Who has been the most influential teacher for you in your music career?

I must acknowledge the profound influence my teachers have had on me. Each of them imparted invaluable knowledge and left me with something unique to carry forward. That's why I find it difficult to single out just one as being particularly special. Moreover, there are individuals who weren't officially my teachers, but who I still learned a great deal from. Video lessons have also played a significant role in my learning journey. All in all, I am sincerely grateful to every teacher who has contributed to my growth and development.


When did you start playing the viola?

I only started to play the viola in 2008 at the age of 16. But I started learning the violin when I was 5.


Why did you change the instrument?

(laughs) I was kind of forced to change. I was accepted for the viola but not for the violin.


Where did you complete your studies?

My first violin teacher was like a second mother figure in my life. As I progressed, I relocated to Moscow and pursued my studies at the College of Moscow Conservatory, where another influential teacher left a lasting impression on me. Subsequently, I made my way to Saint-Petersburg and finally settled in Berlin. I hold deep appreciation for the professors I had the privilege to learn from during my time in each of those cities.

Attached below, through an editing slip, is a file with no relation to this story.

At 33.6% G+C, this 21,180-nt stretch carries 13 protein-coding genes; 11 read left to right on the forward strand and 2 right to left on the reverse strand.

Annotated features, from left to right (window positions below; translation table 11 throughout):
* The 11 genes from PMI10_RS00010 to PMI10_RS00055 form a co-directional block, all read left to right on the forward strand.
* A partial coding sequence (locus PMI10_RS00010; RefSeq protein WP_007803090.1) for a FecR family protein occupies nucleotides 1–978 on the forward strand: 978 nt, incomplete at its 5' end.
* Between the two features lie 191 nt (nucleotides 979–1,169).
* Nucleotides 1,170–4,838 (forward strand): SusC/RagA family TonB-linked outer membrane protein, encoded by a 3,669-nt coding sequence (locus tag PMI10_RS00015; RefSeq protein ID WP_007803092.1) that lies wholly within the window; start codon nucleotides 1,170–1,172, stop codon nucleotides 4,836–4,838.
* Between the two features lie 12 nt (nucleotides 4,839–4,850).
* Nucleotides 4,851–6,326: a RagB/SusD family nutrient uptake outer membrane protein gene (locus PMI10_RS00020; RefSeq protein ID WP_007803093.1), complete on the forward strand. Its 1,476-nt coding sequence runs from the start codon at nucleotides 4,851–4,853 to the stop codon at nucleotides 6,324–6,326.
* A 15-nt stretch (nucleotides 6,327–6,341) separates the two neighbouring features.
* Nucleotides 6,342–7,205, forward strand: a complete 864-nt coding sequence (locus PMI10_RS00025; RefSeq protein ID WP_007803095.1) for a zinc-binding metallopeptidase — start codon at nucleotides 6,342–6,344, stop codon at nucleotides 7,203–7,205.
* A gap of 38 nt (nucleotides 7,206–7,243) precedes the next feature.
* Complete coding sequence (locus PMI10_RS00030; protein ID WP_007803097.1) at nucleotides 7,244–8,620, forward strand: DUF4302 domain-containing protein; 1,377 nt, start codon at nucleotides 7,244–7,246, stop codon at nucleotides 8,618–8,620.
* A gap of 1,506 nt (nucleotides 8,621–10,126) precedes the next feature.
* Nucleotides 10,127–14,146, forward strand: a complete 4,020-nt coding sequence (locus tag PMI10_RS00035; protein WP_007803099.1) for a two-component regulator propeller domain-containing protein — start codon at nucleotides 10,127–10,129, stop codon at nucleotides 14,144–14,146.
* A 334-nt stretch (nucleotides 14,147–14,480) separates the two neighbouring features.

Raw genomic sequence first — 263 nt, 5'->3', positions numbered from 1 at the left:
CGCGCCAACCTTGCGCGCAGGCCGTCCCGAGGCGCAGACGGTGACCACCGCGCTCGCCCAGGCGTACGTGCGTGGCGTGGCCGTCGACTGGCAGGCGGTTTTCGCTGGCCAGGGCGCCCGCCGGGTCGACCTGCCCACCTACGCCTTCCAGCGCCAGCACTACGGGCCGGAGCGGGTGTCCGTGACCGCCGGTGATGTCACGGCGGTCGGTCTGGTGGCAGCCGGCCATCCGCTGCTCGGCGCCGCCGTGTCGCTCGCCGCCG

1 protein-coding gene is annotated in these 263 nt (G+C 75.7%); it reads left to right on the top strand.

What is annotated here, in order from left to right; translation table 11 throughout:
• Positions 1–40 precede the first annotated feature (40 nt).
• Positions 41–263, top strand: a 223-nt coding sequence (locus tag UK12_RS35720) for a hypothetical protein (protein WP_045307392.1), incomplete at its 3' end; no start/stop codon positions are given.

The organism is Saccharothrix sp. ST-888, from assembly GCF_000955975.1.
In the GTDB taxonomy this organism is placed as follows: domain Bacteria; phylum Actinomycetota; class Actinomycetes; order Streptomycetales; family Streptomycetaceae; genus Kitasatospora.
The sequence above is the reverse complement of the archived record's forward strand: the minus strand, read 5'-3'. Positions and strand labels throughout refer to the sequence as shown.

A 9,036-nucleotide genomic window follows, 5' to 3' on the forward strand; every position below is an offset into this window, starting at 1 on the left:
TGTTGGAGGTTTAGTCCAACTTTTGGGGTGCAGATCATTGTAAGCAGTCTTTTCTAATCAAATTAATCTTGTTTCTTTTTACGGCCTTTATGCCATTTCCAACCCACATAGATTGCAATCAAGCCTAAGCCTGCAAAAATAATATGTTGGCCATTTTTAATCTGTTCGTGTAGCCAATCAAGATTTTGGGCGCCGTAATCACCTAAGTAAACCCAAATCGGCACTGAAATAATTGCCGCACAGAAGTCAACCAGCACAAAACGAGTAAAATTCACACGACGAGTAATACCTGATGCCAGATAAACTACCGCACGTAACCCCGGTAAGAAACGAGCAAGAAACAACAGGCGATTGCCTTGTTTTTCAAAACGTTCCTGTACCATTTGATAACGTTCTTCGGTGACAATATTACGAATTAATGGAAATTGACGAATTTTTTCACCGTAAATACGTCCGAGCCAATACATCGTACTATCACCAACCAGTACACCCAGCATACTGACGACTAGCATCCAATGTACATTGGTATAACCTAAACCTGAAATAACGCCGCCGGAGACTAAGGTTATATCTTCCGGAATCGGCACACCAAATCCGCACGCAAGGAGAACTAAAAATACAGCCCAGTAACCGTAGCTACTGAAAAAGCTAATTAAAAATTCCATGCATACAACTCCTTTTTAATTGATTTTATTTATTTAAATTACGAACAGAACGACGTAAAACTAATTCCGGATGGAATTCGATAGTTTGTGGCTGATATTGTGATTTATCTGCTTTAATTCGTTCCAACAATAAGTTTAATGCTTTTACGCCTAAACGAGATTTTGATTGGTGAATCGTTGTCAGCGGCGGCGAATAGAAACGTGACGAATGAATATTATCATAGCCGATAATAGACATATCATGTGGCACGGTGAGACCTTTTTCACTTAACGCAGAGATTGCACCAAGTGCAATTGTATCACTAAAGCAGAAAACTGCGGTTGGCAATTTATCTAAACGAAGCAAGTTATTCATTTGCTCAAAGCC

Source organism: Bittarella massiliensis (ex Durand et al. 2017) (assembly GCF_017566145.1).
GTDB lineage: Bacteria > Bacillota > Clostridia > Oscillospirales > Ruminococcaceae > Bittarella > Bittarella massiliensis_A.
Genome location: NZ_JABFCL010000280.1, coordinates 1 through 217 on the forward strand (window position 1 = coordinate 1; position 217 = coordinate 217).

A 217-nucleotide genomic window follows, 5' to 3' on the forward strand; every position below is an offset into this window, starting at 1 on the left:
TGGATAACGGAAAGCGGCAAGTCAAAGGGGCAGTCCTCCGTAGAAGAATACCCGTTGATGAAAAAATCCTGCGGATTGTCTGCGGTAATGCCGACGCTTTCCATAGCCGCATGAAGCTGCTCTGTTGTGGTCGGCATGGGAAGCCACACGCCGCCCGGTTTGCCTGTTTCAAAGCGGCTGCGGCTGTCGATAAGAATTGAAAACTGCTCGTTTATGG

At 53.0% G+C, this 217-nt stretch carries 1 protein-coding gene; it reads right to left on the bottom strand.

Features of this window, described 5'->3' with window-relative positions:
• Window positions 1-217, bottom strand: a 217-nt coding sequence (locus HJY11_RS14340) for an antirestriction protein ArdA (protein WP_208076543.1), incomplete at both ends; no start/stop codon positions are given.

Are there any other orchestras you particularly enjoy?

The Berliner Philharmoniker and the Wiener Philharmoniker. They are not perfect because perfection does not exist, but they are great in different ways. The Los Angeles Philharmonic is also great but for me the most significant ones are the Berliner Philharmoniker and the Wiener Philharmoniker.


Is there a concert hall you would like to perform in with the Luxembourg Philharmonic?

I think it would be great to play at the Carnegie Hall.


Is there anything you love specifically about Luxembourg?

I'm truly relishing my time in Luxembourg. This place has everything one could possibly need, and if you’re in for more excitement, you can easily hop on a tram, drive, or even catch a flight to various destinations, such as Portugal, Paris, or Brussels. So, yes, I have a deep affection for Luxembourg. The captivating nature and the overall ambiance of the city have won me over. Despite being a small country, Luxembourg is an experience I’m thoroughly enjoying. Not to mention the added perk of free public transportation, which is definitely a major advantage.